Daniel Aspenberg, Group Treasurer, Volvo Cars

JT: Does the fact that your reporting currency is SEK affect your approach to FX risk management? Is the legal domicile for the company a factor? Or is it more about your currency split for costs and revenues, or assets and liabilities?

DA: Yes and no. I would describe it as our Swedish heritage having taught us to live and operate with a group currency that has limited liquidity and greater volatility, which can significantly affect a company's financial performance. I think it is fair to say that there has been more focus and attention on FX risk in Volvo Cars because of our Swedish origin, footprint and reporting currency, compared with if we had been based in Continental Europe and reported in euro. That said, the very international sales and production footprints of our business would make us see FX as an important and significant risk to manage under virtually any circumstance, thus requiring attention and active measures. But the mission and tasks as such would not be different with another reporting currency than the Swedish krona. The work might be different for another reporting currency, such as the euro, which is less volatile than the Swedish krona.

MA: We also need to make the distinction between Sweden adopting the euro to replace the Swedish krona, and Volvo Cars starting to report in euro, despite being domiciled and listed in Sweden. Sweden joining the eurozone would transform our Swedish equity into euro and reduce FX risk in the group, which would be positive, all else equal. But reporting in euro while the Swedish krona still exists would give rise to a significant FX risk from our Swedish equity. And this FX risk could be bigger than the current SEK risk from all our euro-denominated equity in the group. Just starting to report in euro might give a slightly positive net effect, from the combination of more equity translation risk but lower volatility in the reporting currency. Sweden adopting the euro would give a more significant total net risk reduction. 

There has been more focus and attention on FX risk in Volvo Cars because of our Swedish origin, footprint and reporting currency, compared with if we had been based in Continental Europe and reported in euro.

Daniel Aspenberg, Group Treasurer, Volvo Cars

Marcus Alfredson, Volvo Cars Treasury

JT: Volvo Car Group is very global, with ~88% of revenues outside Sweden (January-September 2023). Do you see any advantages or disadvantages to reporting in SEK?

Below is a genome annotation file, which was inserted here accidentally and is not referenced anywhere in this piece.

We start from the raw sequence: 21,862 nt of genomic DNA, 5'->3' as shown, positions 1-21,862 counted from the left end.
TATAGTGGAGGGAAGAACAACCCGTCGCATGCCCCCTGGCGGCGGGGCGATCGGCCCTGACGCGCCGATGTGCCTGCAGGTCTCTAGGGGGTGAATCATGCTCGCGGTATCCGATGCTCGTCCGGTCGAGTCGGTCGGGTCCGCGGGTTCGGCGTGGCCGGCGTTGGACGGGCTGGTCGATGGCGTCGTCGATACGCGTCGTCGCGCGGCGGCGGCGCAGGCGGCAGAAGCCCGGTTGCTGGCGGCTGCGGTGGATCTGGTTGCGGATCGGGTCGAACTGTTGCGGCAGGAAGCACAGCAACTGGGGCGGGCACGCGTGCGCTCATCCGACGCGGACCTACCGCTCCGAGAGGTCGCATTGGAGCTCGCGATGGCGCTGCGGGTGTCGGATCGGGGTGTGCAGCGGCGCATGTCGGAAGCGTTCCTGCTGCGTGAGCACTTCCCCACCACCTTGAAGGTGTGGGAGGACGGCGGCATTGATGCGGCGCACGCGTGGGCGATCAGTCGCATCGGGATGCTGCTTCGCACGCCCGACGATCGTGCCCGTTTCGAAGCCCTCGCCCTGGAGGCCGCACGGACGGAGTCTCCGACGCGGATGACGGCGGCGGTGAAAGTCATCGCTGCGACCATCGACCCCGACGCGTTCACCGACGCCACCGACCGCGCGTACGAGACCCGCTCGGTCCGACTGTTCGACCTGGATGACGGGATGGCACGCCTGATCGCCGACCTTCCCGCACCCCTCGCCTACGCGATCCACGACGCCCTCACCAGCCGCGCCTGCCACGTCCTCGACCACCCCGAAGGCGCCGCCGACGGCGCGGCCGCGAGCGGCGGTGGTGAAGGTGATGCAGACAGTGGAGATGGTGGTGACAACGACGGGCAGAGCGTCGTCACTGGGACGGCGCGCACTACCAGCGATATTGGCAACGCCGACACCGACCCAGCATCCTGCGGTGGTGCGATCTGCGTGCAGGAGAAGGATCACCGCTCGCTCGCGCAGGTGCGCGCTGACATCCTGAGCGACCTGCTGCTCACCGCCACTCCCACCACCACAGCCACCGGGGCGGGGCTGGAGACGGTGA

DA: As we touched upon, FX complexity is a part of our business, whether we report in SEK, EUR or another currency. Should Sweden adopt the euro, there would be one less currency risk to manage – and for Volvo Cars that would be very important. Another factor to consider would be transaction costs. If there were no longer any Swedish krona flows, there would be no costs for exchanging SEK into EUR and vice versa. 

MA: The historical pattern has been that the Swedish krona is more volatile than major currencies, and this has been particularly notable during shocks, when higher risk aversion in capital markets has weakened the krona. We have had ten years of a weakening krona. We do not know what will happen going forward, but ten years of a sharply strengthening krona would not be good for Volvo Cars' financial performance, all else equal. What might be helpful financially would be to report in a less volatile currency than the Swedish krona.

DA: I want to emphasise that it is not necessarily only a benefit to have ten years of a weakening krona. A profitability boost must also be viewed from the foreign perspective of investments in Sweden. A chronically weak currency can raise question marks about the future real value of investments made in a country, and lead to such investments requiring a risk premium. Volvo Cars is also different from raw materials industries, which have overwhelmingly local currency costs but international revenues. A lot of our incoming materials and components are denominated in euro and other foreign currencies. And this goes to an extent also for R&D, which has costs other than local salaries.